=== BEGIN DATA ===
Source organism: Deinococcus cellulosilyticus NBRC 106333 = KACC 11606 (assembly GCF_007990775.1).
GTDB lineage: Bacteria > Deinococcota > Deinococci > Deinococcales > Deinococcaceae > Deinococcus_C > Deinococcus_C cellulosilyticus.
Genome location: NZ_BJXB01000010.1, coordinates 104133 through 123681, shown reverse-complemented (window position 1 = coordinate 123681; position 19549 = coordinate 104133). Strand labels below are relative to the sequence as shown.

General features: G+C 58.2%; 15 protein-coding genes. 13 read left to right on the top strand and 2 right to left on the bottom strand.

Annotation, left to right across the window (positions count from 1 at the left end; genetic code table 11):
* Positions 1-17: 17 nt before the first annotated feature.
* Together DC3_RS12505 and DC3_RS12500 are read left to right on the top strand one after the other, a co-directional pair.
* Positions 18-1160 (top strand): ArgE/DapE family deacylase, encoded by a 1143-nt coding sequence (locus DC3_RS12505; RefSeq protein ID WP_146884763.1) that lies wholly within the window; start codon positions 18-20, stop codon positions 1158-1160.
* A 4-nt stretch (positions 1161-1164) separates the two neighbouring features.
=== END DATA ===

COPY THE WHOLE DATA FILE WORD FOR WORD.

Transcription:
Source organism: Deinococcus cellulosilyticus NBRC 106333 = KACC 11606 (assembly GCF_007990775.1).
GTDB lineage: Bacteria > Deinococcota > Deinococci > Deinococcales > Deinococcaceae > Deinococcus_C > Deinococcus_C cellulosilyticus.
Genome location: NZ_BJXB01000010.1, coordinates 104133 through 123681, shown reverse-complemented (window position 1 = coordinate 123681; position 19549 = coordinate 104133). Strand labels below are relative to the sequence as shown.

General features: G+C 58.2%; 15 protein-coding genes. 13 read left to right on the top strand and 2 right to left on the bottom strand.

Annotation, left to right across the window (positions count from 1 at the left end; genetic code table 11):
* Positions 1-17: 17 nt before the first annotated feature.
* Together DC3_RS12505 and DC3_RS12500 are read left to right on the top strand one after the other, a co-directional pair.
* Positions 18-1160 (top strand): ArgE/DapE family deacylase, encoded by a 1143-nt coding sequence (locus DC3_RS12505; RefSeq protein ID WP_146884763.1) that lies wholly within the window; start codon positions 18-20, stop codon positions 1158-1160.
* A 4-nt stretch (positions 1161-1164) separates the two neighbouring features.